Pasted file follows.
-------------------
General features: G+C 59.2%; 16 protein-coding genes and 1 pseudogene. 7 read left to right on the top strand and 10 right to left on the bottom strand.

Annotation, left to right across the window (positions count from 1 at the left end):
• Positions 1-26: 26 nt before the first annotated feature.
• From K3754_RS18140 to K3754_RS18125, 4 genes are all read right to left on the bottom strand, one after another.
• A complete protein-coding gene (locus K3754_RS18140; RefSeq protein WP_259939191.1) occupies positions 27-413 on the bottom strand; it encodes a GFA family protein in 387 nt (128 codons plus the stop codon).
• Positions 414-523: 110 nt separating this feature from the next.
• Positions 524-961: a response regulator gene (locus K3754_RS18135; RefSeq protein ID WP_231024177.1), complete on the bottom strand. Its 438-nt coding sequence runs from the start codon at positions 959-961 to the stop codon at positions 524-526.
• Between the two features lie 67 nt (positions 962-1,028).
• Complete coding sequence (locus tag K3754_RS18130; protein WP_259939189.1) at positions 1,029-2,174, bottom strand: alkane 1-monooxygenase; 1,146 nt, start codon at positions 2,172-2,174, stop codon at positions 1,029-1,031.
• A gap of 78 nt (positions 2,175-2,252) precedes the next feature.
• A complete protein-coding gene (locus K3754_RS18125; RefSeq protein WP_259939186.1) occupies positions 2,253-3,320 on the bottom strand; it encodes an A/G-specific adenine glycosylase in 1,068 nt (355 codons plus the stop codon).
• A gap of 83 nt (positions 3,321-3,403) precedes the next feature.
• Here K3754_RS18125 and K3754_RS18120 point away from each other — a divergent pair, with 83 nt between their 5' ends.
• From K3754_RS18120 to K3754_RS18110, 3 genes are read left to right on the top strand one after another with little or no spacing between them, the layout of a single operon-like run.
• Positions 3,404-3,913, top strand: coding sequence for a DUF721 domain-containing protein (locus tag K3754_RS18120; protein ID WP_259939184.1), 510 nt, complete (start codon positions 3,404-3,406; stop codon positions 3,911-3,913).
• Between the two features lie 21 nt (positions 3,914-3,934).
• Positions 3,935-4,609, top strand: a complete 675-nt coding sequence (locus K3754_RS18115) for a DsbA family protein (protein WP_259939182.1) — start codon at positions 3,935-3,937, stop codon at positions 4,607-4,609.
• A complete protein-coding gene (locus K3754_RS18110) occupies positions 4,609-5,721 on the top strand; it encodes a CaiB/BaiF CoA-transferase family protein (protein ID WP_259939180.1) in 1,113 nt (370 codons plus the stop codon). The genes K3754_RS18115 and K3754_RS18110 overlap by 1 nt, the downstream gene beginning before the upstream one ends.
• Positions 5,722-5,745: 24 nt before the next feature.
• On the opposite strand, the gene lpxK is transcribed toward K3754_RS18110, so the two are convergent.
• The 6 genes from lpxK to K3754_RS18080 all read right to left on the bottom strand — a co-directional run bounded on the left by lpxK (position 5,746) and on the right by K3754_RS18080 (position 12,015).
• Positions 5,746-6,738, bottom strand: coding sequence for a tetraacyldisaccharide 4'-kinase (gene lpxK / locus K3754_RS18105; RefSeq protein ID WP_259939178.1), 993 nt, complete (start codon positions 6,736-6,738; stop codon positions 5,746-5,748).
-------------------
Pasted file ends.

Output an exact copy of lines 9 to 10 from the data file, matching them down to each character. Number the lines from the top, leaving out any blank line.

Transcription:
• Complete coding sequence (locus tag K3754_RS18130; protein WP_259939189.1) at positions 1,029-2,174, bottom strand: alkane 1-monooxygenase; 1,146 nt, start codon at positions 2,172-2,174, stop codon at positions 1,029-1,031.
• A gap of 78 nt (positions 2,175-2,252) precedes the next feature.